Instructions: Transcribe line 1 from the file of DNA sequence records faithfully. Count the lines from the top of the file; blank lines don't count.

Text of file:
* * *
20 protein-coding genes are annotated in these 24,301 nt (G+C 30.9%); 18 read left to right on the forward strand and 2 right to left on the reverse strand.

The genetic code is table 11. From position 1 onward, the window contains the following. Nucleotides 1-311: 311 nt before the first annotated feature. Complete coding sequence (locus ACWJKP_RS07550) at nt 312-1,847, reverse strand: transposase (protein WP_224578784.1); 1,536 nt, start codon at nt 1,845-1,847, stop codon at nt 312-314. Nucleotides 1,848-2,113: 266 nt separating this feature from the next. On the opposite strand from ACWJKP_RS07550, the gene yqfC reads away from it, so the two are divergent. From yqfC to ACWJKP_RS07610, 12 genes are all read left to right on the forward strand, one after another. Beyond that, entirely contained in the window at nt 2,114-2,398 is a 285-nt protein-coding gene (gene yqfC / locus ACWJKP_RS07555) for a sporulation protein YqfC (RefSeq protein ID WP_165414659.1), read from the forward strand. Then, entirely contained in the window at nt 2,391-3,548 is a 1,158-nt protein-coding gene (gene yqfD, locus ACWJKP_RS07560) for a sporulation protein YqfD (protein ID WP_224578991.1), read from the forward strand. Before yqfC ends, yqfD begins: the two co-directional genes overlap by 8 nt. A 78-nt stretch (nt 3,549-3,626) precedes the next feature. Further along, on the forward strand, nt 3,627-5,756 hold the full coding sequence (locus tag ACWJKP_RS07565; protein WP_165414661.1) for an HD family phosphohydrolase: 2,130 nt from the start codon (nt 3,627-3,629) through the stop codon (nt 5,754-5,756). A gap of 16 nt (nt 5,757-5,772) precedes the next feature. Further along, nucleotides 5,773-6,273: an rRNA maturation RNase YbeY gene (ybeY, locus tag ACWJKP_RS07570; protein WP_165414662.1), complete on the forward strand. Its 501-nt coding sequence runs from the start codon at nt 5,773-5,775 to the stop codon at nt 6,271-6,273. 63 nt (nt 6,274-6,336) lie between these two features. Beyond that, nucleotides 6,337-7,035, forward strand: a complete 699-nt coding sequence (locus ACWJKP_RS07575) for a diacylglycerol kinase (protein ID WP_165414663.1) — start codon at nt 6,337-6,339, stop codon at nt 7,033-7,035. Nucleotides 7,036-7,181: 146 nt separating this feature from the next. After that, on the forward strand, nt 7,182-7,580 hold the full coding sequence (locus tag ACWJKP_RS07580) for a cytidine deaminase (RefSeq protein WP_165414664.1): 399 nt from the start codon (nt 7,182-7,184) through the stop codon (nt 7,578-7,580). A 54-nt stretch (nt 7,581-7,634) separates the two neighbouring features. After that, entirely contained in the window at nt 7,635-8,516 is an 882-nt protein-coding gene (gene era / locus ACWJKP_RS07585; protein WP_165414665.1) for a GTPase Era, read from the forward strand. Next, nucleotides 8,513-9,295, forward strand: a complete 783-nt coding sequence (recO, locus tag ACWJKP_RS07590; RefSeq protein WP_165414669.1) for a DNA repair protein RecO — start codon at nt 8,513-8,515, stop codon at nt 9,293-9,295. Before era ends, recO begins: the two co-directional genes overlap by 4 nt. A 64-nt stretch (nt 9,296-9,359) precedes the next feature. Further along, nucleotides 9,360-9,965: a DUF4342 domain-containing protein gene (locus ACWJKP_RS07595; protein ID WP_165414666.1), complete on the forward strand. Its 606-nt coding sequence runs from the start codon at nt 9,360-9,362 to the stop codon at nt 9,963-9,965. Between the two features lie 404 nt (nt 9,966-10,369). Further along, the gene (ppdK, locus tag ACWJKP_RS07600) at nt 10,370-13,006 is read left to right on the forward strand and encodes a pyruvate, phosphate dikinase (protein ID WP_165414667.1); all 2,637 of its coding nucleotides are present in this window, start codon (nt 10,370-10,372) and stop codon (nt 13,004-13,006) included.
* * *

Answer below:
20 protein-coding genes are annotated in these 24,301 nt (G+C 30.9%); 18 read left to right on the forward strand and 2 right to left on the reverse strand.